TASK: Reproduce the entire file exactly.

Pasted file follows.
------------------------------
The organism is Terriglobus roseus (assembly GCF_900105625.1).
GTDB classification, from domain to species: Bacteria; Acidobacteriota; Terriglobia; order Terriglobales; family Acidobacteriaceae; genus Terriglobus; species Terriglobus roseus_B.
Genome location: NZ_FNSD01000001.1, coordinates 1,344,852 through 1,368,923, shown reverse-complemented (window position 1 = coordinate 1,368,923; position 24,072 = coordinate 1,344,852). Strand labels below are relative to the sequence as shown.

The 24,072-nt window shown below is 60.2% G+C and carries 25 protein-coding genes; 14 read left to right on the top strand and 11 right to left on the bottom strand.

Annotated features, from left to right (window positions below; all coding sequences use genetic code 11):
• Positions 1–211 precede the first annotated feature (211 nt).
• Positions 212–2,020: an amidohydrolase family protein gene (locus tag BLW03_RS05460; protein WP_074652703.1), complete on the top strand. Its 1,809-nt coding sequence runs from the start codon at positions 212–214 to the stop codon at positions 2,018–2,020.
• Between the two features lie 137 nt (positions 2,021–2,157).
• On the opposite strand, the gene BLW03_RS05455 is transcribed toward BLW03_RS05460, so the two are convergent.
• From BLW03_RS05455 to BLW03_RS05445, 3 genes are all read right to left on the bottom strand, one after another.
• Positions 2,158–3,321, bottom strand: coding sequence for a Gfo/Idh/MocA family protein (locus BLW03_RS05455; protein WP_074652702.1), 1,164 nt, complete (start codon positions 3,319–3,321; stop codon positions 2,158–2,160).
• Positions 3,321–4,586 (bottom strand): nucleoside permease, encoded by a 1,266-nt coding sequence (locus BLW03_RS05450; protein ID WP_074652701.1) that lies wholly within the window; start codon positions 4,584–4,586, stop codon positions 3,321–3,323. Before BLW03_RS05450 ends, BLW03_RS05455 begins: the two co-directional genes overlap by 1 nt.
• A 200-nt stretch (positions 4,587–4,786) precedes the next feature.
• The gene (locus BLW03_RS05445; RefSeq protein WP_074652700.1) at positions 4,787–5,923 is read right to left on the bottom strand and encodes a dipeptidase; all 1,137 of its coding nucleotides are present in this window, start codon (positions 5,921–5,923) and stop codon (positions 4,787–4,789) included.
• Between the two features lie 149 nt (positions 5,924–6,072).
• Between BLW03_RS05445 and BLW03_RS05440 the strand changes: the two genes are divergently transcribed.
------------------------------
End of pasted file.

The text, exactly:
The organism is Terriglobus roseus (assembly GCF_900105625.1).
GTDB classification, from domain to species: Bacteria; Acidobacteriota; Terriglobia; order Terriglobales; family Acidobacteriaceae; genus Terriglobus; species Terriglobus roseus_B.
Genome location: NZ_FNSD01000001.1, coordinates 1,344,852 through 1,368,923, shown reverse-complemented (window position 1 = coordinate 1,368,923; position 24,072 = coordinate 1,344,852). Strand labels below are relative to the sequence as shown.

The 24,072-nt window shown below is 60.2% G+C and carries 25 protein-coding genes; 14 read left to right on the top strand and 11 right to left on the bottom strand.

Annotated features, from left to right (window positions below; all coding sequences use genetic code 11):
• Positions 1–211 precede the first annotated feature (211 nt).
• Positions 212–2,020: an amidohydrolase family protein gene (locus tag BLW03_RS05460; protein WP_074652703.1), complete on the top strand. Its 1,809-nt coding sequence runs from the start codon at positions 212–214 to the stop codon at positions 2,018–2,020.
• Between the two features lie 137 nt (positions 2,021–2,157).
• On the opposite strand, the gene BLW03_RS05455 is transcribed toward BLW03_RS05460, so the two are convergent.
• From BLW03_RS05455 to BLW03_RS05445, 3 genes are all read right to left on the bottom strand, one after another.
• Positions 2,158–3,321, bottom strand: coding sequence for a Gfo/Idh/MocA family protein (locus BLW03_RS05455; protein WP_074652702.1), 1,164 nt, complete (start codon positions 3,319–3,321; stop codon positions 2,158–2,160).
• Positions 3,321–4,586 (bottom strand): nucleoside permease, encoded by a 1,266-nt coding sequence (locus BLW03_RS05450; protein ID WP_074652701.1) that lies wholly within the window; start codon positions 4,584–4,586, stop codon positions 3,321–3,323. Before BLW03_RS05450 ends, BLW03_RS05455 begins: the two co-directional genes overlap by 1 nt.
• A 200-nt stretch (positions 4,587–4,786) precedes the next feature.
• The gene (locus BLW03_RS05445; RefSeq protein WP_074652700.1) at positions 4,787–5,923 is read right to left on the bottom strand and encodes a dipeptidase; all 1,137 of its coding nucleotides are present in this window, start codon (positions 5,921–5,923) and stop codon (positions 4,787–4,789) included.
• Between the two features lie 149 nt (positions 5,924–6,072).
• Between BLW03_RS05445 and BLW03_RS05440 the strand changes: the two genes are divergently transcribed.